Much like the parents in this book, my parents were also occupied with working and worrying about the next expense instead of their own needs. As I grew older, my parents found the time and space to reflect on their own youthful desires and missed opportunities.
Through illustrating the benefits of having ‘short parents’, Sworder masterfully evokes lightness whilst depicting the poignant undertones of the situation. The child fits comfortably with his parents in the family’s small bed, they run races where the protagonist claims ‘sometimes I even let them win’, and they can all share the same clothes. While these vignettes sweetly point to the deep family relationship, they also symbolise the reversal of parent and child roles. This is especially relatable to many immigrant children whose parents face severe language barriers. As a ten-year-old I helped my parents fill out government forms, and I acted as a novice interpreter. The way my parents were treated like children is mirrored in My Strange Shrinking Parents: as the parents become so small, they live in a small dollhouse and will only venture outside on non-windy days.
However, certain aspects of the relationship dynamic will always remain unchanged. Even as an adult who is looking after his greying parents, the protagonist still sings the lullaby that his mother sang to him when he was a child. While the relationship role reversal is a frequent occurrence in the immigrant family experience, it is not constant and clear-cut. The dependency goes both ways, and the cultural complexities in trying to gain independence within an immigrant family are well documented. Chinese-Australian author Alice Pung highlights the difference in ‘Anglo culture’ where independence is gained at 18, whilst in ‘immigrant cultures’ one is always a child to their parents. My Strange Shrinking Parents doesn’t depict the parents as powerless per se, instead they’ve given up a lot of themselves for their child. This is complemented by the fact that the son observes and acknowledges these sacrifices as he grows into an adult and has a family of his own. In speaking of the book, Zeno Sworder reflects on his childhood since becoming a father himself—including his mother’s sleepless nights as she nursed and comforted him through illnesses.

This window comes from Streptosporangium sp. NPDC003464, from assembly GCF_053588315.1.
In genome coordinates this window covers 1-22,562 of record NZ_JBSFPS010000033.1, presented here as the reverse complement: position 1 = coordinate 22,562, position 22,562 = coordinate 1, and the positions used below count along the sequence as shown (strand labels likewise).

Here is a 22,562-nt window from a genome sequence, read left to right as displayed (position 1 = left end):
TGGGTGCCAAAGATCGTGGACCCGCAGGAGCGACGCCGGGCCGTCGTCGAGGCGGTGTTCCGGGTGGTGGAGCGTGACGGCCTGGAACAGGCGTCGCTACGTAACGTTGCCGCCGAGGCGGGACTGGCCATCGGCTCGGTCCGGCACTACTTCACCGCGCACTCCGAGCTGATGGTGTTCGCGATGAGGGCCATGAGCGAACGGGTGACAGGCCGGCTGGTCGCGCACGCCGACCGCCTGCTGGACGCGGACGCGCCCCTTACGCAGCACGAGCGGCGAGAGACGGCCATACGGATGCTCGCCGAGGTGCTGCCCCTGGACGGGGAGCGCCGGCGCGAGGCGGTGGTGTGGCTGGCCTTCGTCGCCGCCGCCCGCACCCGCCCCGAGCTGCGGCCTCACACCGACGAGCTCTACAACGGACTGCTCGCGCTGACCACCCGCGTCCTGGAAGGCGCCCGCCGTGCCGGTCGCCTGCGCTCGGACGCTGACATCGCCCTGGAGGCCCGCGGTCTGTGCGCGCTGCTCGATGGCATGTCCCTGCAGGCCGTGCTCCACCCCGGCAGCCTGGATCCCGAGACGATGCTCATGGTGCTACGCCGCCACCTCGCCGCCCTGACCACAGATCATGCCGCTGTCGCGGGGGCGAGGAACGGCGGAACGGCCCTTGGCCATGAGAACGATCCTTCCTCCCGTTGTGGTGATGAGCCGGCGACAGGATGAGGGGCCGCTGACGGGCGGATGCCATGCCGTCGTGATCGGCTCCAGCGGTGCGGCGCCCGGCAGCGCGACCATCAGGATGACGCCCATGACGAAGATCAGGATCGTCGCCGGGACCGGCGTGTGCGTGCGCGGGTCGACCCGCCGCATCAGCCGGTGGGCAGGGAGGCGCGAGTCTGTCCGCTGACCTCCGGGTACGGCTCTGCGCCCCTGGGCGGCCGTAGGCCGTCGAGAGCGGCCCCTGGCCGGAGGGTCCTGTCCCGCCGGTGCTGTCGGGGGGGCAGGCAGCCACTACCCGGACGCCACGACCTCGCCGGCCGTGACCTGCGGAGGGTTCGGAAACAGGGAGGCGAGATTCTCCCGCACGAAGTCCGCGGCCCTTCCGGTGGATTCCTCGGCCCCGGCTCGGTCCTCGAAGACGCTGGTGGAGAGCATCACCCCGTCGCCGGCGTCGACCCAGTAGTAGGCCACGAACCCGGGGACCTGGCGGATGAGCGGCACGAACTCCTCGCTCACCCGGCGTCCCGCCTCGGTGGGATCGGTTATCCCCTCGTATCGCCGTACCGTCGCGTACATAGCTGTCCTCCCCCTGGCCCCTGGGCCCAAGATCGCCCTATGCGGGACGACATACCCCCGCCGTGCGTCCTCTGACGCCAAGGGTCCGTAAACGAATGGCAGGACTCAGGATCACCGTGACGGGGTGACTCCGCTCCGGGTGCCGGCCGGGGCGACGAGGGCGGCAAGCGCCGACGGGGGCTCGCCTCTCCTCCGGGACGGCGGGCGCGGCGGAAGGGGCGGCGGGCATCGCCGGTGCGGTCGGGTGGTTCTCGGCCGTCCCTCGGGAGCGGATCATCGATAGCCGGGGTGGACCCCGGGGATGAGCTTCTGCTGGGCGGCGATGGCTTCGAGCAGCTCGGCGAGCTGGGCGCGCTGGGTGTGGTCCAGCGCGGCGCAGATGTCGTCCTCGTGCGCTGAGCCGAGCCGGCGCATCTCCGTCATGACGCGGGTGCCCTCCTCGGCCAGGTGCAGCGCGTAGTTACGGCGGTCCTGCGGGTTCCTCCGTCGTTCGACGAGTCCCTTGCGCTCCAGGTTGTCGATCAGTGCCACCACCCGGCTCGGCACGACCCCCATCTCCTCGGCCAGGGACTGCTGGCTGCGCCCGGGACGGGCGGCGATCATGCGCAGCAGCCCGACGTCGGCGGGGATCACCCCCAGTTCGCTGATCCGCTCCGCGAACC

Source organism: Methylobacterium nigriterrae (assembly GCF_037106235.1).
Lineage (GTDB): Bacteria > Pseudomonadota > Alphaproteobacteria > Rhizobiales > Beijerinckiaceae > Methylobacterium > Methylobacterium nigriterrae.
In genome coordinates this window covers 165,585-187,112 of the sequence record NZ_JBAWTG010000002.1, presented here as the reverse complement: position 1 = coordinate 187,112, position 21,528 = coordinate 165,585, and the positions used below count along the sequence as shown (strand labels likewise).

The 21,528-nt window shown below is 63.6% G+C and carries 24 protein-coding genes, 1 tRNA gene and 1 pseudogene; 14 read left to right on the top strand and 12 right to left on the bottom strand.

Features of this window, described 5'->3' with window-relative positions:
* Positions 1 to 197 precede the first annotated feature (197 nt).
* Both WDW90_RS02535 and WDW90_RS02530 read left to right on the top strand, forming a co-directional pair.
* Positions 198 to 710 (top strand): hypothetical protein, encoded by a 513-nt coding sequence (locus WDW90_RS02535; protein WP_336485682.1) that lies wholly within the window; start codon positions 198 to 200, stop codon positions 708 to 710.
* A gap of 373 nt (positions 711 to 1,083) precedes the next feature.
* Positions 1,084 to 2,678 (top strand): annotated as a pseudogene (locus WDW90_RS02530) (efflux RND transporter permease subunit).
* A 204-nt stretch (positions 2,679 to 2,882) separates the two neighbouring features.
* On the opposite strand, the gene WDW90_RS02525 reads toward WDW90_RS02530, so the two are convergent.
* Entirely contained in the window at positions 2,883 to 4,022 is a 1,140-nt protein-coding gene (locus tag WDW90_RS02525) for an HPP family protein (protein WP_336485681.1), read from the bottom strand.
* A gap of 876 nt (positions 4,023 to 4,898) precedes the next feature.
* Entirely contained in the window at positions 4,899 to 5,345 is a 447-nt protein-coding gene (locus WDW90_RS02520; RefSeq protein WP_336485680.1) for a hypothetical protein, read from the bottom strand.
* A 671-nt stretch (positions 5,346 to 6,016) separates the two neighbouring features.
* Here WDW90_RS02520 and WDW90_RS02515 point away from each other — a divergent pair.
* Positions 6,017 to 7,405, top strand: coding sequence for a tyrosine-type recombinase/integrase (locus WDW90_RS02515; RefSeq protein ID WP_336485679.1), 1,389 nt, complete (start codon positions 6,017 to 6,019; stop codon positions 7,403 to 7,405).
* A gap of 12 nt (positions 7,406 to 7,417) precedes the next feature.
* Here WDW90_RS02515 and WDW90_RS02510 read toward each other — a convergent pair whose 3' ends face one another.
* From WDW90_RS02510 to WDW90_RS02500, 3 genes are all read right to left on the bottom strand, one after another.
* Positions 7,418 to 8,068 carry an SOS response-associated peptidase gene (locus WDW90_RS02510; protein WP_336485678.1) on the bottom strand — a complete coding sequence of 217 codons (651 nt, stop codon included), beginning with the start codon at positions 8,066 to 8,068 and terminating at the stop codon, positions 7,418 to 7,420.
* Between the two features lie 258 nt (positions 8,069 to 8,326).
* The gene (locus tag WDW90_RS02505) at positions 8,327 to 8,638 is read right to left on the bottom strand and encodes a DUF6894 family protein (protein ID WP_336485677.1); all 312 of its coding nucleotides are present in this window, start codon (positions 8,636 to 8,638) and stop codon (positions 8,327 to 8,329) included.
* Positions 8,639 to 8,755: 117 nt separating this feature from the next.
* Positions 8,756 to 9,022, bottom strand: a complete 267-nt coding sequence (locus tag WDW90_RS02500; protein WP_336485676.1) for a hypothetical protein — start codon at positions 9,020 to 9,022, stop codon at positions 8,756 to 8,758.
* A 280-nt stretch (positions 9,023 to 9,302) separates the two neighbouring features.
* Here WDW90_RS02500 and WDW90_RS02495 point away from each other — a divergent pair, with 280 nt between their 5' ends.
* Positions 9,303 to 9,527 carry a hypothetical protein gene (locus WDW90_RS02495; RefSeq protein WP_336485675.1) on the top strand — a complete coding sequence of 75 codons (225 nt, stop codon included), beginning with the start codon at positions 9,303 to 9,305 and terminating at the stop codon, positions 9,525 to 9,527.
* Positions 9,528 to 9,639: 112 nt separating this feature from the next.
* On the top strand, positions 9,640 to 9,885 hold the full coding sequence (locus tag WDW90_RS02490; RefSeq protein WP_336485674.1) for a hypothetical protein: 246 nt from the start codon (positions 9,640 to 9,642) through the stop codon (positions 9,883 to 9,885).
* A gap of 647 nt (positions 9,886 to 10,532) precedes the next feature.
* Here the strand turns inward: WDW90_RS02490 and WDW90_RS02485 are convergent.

Though this may not have been Sworder’s intention, the book also brings to mind the generational ‘guilt’ that immigrant children feel—that we can never replicate or pay back the love that has been gifted to us. This doesn’t have to be a negative emotion, however, and I don’t conceptualise ‘guilt’ in terms of resentment; rather, it is an admiration for my parents and a sadness that they weren’t able to experience the opportunities they created for me. As Zeno Sworder states in his notes to the readers: when love is ‘given it enlarges both the giver and the receiver. In this way our parents were giants’.
My Strange Shrinking Parents was published by Thames and Hudson with a RRP of $25.99. It is available at most online and local retailers.
Jenny Truong is a student at the University of Melbourne who is currently studying the Master of Publishing and Communications. Jenny works part-time as an educational editorial and publishing assistant.
Images kindly provided by Thames and Hudson.